Grey: Yeah, different color clothes and flags. The green and black is for political actions; for the non-political events it’s orange, black, and silver. We keep the fur hats for both.
The two uniform system developed because our initial uniform, the green and black, is very militant and seems inappropriate at parties or festivals. After much debate, we settled on emergency orange, mostly because we found interesting ways of using flexible road signs as integral parts of our clothing. The City of Seattle donates many of these signs to us late at night.

Lex: Cool. At the WTO, were you the only folks not working directly with DAN?

Grey: Definitely not. You probably know DAN's plan. There was the Convention Center in the middle, and they divided the surrounding city into a pie. People were responsible for blocking the different sections. Groups were agreeing to be a part of the DAN and to take a slice of the pie to block. We were NOT agreeing to either, but were agreeing to help out in any way we could. So, we were kind of an autonomous unit to help out and move people to those different slices. There was a bit of contention. There was a group calling for a Reclaim the Streets that was basically a black bloc. This was one of the first black blocs of the recent era, as no one had really pulled one off in the United States in a while. It kicked off at 11:11 from Westlake Center, and we were going to hook up with that. We had every intention of doing that, but we decided that the convention center blockades were more important. It's only that we wanted to support the barricades that we didn't join the Black Bloc. DAN was not down with that Black Bloc forming.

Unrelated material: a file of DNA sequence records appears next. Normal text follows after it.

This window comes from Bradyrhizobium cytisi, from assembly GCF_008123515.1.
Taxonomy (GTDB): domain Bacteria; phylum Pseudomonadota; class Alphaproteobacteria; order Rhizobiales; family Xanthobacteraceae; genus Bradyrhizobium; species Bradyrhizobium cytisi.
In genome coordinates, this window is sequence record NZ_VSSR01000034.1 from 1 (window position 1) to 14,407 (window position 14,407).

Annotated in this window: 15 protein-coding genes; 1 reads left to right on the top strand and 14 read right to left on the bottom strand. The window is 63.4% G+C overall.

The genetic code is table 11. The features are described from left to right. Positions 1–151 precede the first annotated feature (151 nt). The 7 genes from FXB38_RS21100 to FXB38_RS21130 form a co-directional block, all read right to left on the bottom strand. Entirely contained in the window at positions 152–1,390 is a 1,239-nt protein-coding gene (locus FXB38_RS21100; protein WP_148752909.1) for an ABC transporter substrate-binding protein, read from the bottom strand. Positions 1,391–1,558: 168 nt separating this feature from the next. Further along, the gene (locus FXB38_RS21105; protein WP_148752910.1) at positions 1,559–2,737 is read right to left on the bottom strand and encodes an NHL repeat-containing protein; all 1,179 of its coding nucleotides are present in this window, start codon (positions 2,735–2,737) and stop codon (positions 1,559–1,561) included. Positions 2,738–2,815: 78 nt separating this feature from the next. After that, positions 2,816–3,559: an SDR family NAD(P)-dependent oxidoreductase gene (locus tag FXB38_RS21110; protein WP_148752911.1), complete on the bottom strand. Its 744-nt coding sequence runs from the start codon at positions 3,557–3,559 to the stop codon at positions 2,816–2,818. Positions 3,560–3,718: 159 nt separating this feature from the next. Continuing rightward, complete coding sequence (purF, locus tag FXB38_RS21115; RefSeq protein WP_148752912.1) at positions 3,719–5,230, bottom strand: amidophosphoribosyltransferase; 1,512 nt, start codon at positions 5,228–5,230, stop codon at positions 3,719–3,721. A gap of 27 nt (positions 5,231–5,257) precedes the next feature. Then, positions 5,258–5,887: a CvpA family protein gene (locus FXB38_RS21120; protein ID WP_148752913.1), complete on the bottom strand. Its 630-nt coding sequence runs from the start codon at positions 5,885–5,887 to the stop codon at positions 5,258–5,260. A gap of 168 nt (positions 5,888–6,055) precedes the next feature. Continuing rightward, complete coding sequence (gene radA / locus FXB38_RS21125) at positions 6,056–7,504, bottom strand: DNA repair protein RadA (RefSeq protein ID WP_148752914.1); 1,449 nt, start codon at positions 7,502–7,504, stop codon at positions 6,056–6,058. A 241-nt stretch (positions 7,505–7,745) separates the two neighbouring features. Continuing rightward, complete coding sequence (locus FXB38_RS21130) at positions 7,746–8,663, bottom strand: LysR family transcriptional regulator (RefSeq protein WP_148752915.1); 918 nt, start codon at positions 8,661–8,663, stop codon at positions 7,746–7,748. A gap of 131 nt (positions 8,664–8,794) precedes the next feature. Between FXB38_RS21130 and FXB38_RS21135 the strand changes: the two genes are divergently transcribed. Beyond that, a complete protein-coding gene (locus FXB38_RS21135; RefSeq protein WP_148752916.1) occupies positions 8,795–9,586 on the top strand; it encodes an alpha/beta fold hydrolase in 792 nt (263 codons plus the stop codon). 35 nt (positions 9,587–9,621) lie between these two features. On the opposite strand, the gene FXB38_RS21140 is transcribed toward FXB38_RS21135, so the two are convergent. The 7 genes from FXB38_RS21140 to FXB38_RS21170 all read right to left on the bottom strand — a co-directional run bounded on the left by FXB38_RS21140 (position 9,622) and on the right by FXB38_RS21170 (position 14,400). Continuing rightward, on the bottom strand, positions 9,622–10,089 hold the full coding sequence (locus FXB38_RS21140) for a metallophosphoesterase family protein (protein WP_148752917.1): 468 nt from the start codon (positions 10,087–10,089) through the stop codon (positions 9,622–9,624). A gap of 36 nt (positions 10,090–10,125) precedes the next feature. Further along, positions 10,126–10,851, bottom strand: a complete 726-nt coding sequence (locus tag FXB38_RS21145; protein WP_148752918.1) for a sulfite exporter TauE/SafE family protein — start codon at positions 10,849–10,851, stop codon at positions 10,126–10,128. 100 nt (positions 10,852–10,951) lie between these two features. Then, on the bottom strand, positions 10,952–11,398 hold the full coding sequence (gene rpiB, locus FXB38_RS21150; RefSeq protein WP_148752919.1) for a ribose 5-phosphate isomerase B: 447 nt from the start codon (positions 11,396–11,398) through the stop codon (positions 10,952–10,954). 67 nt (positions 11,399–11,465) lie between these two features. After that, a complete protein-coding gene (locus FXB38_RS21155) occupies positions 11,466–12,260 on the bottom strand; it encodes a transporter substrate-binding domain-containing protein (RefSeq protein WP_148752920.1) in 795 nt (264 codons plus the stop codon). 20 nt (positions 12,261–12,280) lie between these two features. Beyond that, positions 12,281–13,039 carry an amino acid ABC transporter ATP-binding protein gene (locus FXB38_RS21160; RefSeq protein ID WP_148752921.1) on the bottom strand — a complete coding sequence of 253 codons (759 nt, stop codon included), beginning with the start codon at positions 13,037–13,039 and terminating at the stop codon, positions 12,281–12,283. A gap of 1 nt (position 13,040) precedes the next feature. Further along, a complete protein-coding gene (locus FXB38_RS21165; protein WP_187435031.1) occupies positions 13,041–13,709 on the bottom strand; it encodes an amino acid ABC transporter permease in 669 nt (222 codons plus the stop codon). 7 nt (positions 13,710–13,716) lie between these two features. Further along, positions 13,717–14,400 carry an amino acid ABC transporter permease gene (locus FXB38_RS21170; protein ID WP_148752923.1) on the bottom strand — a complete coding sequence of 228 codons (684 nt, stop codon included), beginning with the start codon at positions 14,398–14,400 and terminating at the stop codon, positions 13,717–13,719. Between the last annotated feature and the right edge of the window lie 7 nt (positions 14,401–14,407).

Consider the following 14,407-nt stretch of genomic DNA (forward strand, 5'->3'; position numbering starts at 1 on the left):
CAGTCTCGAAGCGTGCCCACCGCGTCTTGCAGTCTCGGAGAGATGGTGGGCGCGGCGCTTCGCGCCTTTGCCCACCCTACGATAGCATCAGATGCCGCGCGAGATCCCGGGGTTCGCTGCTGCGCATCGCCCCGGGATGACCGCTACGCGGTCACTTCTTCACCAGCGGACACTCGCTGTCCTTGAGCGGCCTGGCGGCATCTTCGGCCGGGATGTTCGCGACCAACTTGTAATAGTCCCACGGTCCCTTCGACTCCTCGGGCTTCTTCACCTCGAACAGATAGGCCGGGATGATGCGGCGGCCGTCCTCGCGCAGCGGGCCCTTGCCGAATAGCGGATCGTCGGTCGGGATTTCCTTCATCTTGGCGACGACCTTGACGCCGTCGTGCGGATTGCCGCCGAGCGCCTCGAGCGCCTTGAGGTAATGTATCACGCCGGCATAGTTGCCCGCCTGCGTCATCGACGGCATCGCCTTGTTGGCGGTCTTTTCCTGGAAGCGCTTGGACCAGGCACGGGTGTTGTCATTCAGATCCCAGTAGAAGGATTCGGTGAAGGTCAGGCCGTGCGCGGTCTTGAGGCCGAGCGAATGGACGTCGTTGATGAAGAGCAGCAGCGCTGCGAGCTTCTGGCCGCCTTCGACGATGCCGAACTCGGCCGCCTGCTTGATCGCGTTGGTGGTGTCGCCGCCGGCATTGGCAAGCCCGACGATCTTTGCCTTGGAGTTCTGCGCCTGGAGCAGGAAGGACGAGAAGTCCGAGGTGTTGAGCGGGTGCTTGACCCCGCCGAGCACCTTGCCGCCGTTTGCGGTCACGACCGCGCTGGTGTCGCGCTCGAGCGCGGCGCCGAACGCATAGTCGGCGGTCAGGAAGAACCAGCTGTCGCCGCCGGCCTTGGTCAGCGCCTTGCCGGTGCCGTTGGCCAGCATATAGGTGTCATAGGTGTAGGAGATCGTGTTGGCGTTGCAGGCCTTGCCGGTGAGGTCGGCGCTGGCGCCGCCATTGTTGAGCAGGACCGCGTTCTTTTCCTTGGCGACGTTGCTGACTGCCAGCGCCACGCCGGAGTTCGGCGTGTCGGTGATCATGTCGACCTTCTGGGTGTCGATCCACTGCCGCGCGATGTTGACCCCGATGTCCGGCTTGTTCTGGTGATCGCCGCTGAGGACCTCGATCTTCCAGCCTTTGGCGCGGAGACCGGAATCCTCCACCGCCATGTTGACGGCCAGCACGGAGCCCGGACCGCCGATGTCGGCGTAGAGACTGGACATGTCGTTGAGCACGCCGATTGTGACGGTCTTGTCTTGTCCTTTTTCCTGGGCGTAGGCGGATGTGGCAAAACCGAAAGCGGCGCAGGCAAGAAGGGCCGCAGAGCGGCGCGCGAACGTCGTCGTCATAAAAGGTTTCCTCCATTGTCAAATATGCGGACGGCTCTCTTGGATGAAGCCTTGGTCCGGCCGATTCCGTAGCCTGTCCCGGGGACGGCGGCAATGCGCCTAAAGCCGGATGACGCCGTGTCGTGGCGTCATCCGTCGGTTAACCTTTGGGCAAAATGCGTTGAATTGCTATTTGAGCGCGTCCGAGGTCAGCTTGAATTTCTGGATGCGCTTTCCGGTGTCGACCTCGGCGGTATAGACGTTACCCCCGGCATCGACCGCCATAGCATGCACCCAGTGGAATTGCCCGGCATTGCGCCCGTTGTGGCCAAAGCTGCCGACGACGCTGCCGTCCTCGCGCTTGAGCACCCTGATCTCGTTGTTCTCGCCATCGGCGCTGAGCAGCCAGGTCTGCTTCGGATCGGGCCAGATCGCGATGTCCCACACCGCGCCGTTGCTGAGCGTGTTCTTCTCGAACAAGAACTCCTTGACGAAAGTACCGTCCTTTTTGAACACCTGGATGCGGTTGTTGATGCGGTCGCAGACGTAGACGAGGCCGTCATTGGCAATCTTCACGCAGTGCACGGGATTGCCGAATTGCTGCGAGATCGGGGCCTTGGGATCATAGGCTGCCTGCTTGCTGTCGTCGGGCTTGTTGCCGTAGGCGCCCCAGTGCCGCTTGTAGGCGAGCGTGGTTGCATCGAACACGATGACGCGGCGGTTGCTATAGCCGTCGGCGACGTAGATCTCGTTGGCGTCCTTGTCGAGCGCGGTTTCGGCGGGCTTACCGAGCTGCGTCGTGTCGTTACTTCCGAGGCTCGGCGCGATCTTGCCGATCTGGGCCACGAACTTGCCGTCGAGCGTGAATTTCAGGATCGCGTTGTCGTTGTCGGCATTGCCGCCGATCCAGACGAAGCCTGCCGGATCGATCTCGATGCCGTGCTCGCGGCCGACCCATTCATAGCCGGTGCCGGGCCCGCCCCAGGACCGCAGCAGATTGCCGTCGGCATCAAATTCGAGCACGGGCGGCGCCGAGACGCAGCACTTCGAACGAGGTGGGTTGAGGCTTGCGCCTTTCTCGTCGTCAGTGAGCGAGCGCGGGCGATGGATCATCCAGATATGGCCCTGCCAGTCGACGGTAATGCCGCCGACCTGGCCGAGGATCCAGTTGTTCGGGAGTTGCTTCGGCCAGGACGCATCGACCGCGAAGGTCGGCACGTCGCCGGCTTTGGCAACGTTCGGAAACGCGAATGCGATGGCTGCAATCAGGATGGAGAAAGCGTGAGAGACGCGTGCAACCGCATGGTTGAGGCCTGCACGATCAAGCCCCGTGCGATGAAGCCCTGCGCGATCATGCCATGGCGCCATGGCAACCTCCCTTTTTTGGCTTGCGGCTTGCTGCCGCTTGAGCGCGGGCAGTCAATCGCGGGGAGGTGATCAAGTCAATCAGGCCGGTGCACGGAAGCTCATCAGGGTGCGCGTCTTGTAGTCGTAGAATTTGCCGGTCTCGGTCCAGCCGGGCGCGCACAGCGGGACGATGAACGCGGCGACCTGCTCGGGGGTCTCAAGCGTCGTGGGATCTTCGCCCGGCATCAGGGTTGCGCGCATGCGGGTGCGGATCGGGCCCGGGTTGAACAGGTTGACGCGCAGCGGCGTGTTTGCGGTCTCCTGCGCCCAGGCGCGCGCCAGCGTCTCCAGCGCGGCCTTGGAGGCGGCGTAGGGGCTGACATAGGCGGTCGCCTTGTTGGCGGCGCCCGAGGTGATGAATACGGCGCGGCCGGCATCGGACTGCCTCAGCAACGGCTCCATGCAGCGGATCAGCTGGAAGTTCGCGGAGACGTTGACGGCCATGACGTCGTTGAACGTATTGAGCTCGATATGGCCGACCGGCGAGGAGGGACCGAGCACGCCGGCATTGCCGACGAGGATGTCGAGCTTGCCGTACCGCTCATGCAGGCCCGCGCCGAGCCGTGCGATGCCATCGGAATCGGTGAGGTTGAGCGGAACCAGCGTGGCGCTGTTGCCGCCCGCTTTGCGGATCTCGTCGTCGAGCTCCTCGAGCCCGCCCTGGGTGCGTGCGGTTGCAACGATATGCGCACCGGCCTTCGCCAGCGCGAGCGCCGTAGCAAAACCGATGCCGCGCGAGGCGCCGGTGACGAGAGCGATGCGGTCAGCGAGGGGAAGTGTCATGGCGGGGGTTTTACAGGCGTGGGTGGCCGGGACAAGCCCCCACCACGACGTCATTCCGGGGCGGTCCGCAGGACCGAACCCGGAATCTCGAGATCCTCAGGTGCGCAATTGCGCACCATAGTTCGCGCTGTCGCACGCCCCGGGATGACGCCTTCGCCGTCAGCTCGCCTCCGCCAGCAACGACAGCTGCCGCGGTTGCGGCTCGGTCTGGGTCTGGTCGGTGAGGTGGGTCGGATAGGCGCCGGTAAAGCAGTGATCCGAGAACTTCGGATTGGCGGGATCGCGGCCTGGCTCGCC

Lex: And what were Black Blocs?

Grey: Have you read George Katsiaficas? His book, Subversion of Politics, is a history of some European direct action movements. The Autonomen, Red Brigades, that whole radical European history, from Germany especially. Black Blocs were a European tactic, especially in Berlin, of having large groups of people, all wearing black, all concealed. It's the Zebra theory. If you have 100 people, all wearing black, all wearing hoods and bandanas, one person or a group of people can engage in property destruction, or engage the police, and then melt back into the group and become effectively invisible. That's the THEORY behind the Black Bloc.

Lex: What do you think of that?

Grey: It can work. Sure.

Lex: Even when the police outnumber the protesters? That's the thing, for me. In New York, the police often outnumber the protesters.

Grey: Yeah, and it gets stopped. Then all you are is the most conspicuous person. You can be six or twenty of just the most conspicuous people.

Lex: You can be the 500 most conspicuous people! In New York, if there's a protest of 10,000 people, there can be 10,000 police. If you've got 500 Black Bloc, the police will just go and arrest 20 or 30 of them at the beginning, and then everyone else distances themselves from them. It's very effective.